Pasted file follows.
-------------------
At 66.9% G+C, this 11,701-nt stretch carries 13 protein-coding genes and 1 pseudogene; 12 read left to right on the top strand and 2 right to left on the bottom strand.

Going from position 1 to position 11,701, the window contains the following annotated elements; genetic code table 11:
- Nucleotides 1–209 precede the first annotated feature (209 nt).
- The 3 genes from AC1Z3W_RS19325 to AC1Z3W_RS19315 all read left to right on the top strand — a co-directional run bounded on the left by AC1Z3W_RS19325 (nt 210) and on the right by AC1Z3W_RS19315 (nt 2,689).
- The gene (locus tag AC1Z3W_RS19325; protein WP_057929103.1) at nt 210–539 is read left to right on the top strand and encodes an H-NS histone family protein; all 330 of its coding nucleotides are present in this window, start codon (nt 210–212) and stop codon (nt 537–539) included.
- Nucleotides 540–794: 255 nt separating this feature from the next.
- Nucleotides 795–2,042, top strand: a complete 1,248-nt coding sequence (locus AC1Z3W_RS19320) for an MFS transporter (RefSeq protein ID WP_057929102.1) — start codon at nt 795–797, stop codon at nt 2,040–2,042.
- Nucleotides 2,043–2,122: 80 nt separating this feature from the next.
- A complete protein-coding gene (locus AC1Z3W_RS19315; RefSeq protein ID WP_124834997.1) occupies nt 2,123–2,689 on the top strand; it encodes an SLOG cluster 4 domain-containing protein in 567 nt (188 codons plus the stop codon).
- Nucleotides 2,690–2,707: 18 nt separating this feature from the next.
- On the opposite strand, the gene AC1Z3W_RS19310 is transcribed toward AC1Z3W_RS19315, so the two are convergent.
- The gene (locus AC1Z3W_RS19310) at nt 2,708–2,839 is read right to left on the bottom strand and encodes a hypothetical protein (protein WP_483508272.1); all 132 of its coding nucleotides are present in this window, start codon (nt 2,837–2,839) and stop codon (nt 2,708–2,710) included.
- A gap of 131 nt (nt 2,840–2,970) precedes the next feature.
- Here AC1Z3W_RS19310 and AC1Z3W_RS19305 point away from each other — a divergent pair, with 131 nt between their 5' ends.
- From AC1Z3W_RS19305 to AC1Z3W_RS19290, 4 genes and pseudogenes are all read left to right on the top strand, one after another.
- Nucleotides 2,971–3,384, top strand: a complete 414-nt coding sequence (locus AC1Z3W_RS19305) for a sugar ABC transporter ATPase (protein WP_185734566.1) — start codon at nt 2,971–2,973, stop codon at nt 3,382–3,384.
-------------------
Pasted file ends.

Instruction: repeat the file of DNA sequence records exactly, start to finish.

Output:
At 66.9% G+C, this 11,701-nt stretch carries 13 protein-coding genes and 1 pseudogene; 12 read left to right on the top strand and 2 right to left on the bottom strand.

Going from position 1 to position 11,701, the window contains the following annotated elements; genetic code table 11:
- Nucleotides 1–209 precede the first annotated feature (209 nt).
- The 3 genes from AC1Z3W_RS19325 to AC1Z3W_RS19315 all read left to right on the top strand — a co-directional run bounded on the left by AC1Z3W_RS19325 (nt 210) and on the right by AC1Z3W_RS19315 (nt 2,689).
- The gene (locus tag AC1Z3W_RS19325; protein WP_057929103.1) at nt 210–539 is read left to right on the top strand and encodes an H-NS histone family protein; all 330 of its coding nucleotides are present in this window, start codon (nt 210–212) and stop codon (nt 537–539) included.
- Nucleotides 540–794: 255 nt separating this feature from the next.
- Nucleotides 795–2,042, top strand: a complete 1,248-nt coding sequence (locus AC1Z3W_RS19320) for an MFS transporter (RefSeq protein ID WP_057929102.1) — start codon at nt 795–797, stop codon at nt 2,040–2,042.
- Nucleotides 2,043–2,122: 80 nt separating this feature from the next.
- A complete protein-coding gene (locus AC1Z3W_RS19315; RefSeq protein ID WP_124834997.1) occupies nt 2,123–2,689 on the top strand; it encodes an SLOG cluster 4 domain-containing protein in 567 nt (188 codons plus the stop codon).
- Nucleotides 2,690–2,707: 18 nt separating this feature from the next.
- On the opposite strand, the gene AC1Z3W_RS19310 is transcribed toward AC1Z3W_RS19315, so the two are convergent.
- The gene (locus AC1Z3W_RS19310) at nt 2,708–2,839 is read right to left on the bottom strand and encodes a hypothetical protein (protein WP_483508272.1); all 132 of its coding nucleotides are present in this window, start codon (nt 2,837–2,839) and stop codon (nt 2,708–2,710) included.
- A gap of 131 nt (nt 2,840–2,970) precedes the next feature.
- Here AC1Z3W_RS19310 and AC1Z3W_RS19305 point away from each other — a divergent pair, with 131 nt between their 5' ends.
- From AC1Z3W_RS19305 to AC1Z3W_RS19290, 4 genes and pseudogenes are all read left to right on the top strand, one after another.
- Nucleotides 2,971–3,384, top strand: a complete 414-nt coding sequence (locus AC1Z3W_RS19305) for a sugar ABC transporter ATPase (protein WP_185734566.1) — start codon at nt 2,971–2,973, stop codon at nt 3,382–3,384.